Cathie Anderson

Cathie Anderson: Sacramento photographer to leave impression on San Francisco Fairmont 283 times

Cathie Anderson
Cathie Anderson

Sacramento photographer Donald Satterlee will make an impression on the guests of the Fairmont San Francisco, even though he’ll never meet them. One of his photographs of the Golden Gate Bridge will hang in 283 rooms now under renovation there.

In Satterlee’s image, taken from north of the nearly 2-mile span, the fog lends an otherworldly quality to the boulders, seabirds and the Golden Gate. He won the contract after his Bay Area agent suggested he compete for the business.

“They called me a year in advance,” Satterlee said, “and they said, ‘Do you have any black-and-white photos of the Golden Gate Bridge or of San Francisco?’ And, I sent a bunch of things. She called like four months later and said, ‘Oh, you’re in the finalists,’ and I thought, ‘Oh, that’s great ’cause there are so many photographers in San Francisco that have great work.’ It ended up that they chose mine.”

Satterlee became fascinated with the interplay of light and fog while taking early morning pictures at Sacramento’s William Land Park in 2008. Since then, he’s chased pea soup in a number of other quintessential Sacramento spaces – Capitol Park, the I Street Bridge and the Tower Bridge, for instance. Many can be seen in his so-called fogscapes gallery at or in person at Sekula’s Fine Art and Antiques, 855 57th St., #B, in Sacramento.

The bulk of Satterlee’s income actually comes from commercial photography, his bread-and-butter for 40 years. He didn’t begin working on fine art photography until 2008, but he’s already had shows at Elliott Fouts Gallery and at Viewpoint Photographic Art Center. His works have been acquired and displayed locally by UC Davis Medical Center and Kaiser.

Just one word

Gold River’s All Plastic can encase anything, whether it’s a polar bear, a meteorite or even “Star Trek” uniforms, but the bulk of its work comes from designing and fabricating the sales displays that hold everything from beads to beef jerky to home accessories.

Will Smith, who owns the company with his wife, Cheryl Smith, fell in love with plastic more than 30 years ago when his business was creating “bottled oceans.”

“It was a container that looked like there was an ocean moving around,” Smith said, “so in order to make it, I either had to have someone make the containers for me or I had to learn how to make them, so I decided to learn how to make them.”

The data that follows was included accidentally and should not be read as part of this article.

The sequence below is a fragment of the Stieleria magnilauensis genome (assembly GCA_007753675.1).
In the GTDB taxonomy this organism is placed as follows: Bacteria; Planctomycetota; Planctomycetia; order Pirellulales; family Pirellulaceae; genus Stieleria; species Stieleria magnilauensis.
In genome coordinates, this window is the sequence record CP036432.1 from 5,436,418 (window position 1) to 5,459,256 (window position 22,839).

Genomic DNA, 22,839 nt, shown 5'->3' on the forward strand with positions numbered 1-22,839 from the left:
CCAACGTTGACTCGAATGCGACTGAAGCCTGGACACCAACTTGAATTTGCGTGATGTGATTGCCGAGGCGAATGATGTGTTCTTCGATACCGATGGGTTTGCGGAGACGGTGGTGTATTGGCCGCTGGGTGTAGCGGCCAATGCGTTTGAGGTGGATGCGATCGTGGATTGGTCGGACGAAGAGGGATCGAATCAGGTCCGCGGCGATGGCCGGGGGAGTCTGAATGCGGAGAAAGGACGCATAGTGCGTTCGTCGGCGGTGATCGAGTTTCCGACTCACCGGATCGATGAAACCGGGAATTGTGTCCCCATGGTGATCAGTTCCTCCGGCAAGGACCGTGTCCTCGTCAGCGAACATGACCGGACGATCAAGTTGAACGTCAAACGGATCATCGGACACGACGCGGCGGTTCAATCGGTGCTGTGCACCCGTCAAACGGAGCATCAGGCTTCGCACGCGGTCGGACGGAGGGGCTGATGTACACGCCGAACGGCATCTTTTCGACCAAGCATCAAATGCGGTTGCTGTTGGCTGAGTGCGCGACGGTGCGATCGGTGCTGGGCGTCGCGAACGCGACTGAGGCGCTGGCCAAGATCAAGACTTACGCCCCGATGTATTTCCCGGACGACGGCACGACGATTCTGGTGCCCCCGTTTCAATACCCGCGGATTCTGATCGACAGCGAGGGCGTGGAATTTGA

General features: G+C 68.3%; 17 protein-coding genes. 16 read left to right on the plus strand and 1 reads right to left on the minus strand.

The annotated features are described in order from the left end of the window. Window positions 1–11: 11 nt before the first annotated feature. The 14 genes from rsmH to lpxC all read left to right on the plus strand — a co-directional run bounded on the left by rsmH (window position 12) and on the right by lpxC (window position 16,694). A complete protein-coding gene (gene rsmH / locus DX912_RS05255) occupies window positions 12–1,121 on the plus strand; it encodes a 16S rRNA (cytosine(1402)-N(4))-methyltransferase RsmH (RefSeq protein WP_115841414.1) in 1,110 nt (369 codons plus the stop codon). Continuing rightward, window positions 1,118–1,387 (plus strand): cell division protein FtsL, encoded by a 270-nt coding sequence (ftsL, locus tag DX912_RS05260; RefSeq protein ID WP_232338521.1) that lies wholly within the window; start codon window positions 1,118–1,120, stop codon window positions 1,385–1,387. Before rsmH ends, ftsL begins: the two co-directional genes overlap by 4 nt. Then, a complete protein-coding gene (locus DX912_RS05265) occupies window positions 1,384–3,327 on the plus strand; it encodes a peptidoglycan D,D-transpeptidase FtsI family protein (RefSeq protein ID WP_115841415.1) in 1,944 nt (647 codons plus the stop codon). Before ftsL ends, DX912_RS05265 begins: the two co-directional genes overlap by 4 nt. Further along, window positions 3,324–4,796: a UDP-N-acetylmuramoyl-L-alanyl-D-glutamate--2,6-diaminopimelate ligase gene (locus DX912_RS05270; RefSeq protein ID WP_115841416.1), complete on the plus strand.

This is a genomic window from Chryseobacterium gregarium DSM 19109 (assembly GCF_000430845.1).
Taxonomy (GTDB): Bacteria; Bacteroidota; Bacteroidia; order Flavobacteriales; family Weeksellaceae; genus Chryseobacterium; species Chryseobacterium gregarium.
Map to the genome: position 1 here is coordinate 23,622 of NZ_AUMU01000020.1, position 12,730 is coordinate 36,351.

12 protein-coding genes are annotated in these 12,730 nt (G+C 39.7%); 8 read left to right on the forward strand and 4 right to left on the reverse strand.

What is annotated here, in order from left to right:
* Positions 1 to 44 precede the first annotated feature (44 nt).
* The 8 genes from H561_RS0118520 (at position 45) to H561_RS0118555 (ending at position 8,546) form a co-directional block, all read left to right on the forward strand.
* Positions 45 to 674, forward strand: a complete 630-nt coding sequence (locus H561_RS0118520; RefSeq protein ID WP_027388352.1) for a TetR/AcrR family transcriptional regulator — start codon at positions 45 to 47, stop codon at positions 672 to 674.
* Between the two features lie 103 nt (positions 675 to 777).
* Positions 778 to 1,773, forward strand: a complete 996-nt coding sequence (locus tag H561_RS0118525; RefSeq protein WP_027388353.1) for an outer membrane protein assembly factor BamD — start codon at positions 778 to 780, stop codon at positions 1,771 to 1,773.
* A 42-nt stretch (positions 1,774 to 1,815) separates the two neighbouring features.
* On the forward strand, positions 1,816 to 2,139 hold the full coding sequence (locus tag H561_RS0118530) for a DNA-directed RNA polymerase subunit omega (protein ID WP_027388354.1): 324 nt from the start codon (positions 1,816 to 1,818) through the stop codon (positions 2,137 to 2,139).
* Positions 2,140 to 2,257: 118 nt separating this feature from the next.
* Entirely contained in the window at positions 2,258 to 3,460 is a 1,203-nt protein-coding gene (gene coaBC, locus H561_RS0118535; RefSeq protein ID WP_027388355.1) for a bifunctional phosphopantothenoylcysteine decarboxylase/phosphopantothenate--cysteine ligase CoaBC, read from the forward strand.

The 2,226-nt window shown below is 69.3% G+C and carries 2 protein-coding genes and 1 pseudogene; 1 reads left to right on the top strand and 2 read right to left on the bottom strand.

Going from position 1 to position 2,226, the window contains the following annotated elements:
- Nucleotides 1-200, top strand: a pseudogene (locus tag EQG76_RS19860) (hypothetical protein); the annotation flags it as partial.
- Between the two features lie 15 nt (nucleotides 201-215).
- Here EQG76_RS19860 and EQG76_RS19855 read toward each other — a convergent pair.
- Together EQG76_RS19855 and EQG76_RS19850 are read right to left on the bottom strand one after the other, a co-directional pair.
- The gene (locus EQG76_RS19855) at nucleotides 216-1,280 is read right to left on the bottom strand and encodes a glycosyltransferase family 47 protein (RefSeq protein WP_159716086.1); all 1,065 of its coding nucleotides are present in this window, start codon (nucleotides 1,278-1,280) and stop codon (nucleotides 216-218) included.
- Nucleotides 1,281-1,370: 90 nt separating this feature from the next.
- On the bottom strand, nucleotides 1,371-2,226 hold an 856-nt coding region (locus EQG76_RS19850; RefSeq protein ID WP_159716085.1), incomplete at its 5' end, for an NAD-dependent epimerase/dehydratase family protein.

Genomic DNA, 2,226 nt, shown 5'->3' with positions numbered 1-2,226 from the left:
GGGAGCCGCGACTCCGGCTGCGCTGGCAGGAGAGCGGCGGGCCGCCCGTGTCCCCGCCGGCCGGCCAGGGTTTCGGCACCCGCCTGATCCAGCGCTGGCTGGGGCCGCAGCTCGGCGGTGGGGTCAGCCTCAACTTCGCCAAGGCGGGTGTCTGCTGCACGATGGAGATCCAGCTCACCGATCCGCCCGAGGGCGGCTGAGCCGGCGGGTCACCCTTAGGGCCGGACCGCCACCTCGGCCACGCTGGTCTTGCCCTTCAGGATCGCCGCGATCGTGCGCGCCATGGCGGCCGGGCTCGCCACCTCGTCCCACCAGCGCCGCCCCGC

Although the allure of plastic was lost on Dustin Hoffman’s character in “The Graduate,” Smith found it totally addictive once he started working with it.

“It’s such a creative material,” he said. “You can do anything with it. I made the bottled oceans for quite a few years and sold that business and started doing custom work for J.C. Penney’s and Nordstrom and Macy’s for their displays, and from there, the company grew.”

Smith’s longtime customers will recall that his business used to be called Amazing Plastic and was based in Fair Oaks. After his business slowed in the 1980s, he closed the storefront, took up making fine-art kaleidoscopes and did some custom work on the side. He reopened his storefront at 2271 Sunrise Blvd. about 18 months ago with a new name, and he’s been busy with orders from a range of clients: lipstick manufacturers, warehouse stores, makers of gems and motor oil additives.

All Plastic has produced everything from a single custom container to mass orders for 50,000. Boat owners come to him to fix windshields or build doors. Retail customers find their way to the store to get materials for building fiberglass kayaks or custom auto parts. He’s already got plans for his final plastic project – an acrylic box for his ashes.

Here’s the pitch

Finalists in the Sacramento Brandathon will have two minutes to define the region during a March 27 pitchfest at Memorial Auditorium, and you can hear their proposed slogans and see their visuals by registering at to attend the event.

“We have five finalists that have emerged forward from the process,” said Christine Ault, a project manager with nonprofit consultant Valley Vision. “... They’ll have two minutes of stage time, and they can use it in whatever fashion they want ... to convey their concept and persuade the audience they have the winning idea.”

Sacramento Brandathon isn’t a Valley Vision project. Rather, it was an attempt by Ault, Christi Black-Davis of Edelman and Gordon Fowler of 3fold Communications to stir up a grass-roots conversation about creating a shared regional image that can work whether you live in Davis, Elk Grove, Placerville, Roseville, Sacramento or elsewhere in the region.

Although there are finalists in the competition, the Brandathon rulemakers have left the door open for spoilers. “We’ve also invited wild-card entries,” Ault said, “and I don’t know yet how many possible wild-card entries we will get.”

All competitors will be videotaped, and after the pitchfest, their tapes will be sent to judges outside the region. Judges will narrow the field to three, and then those three pitches will go online at the Brandathon website and elsewhere to allow public voting. So far, the five slogans in the mix are: “Always in Season” (version 1), “Always in Season” (version 2), “The Good Life Grows Here,” “In Season” and “Here We Grow.”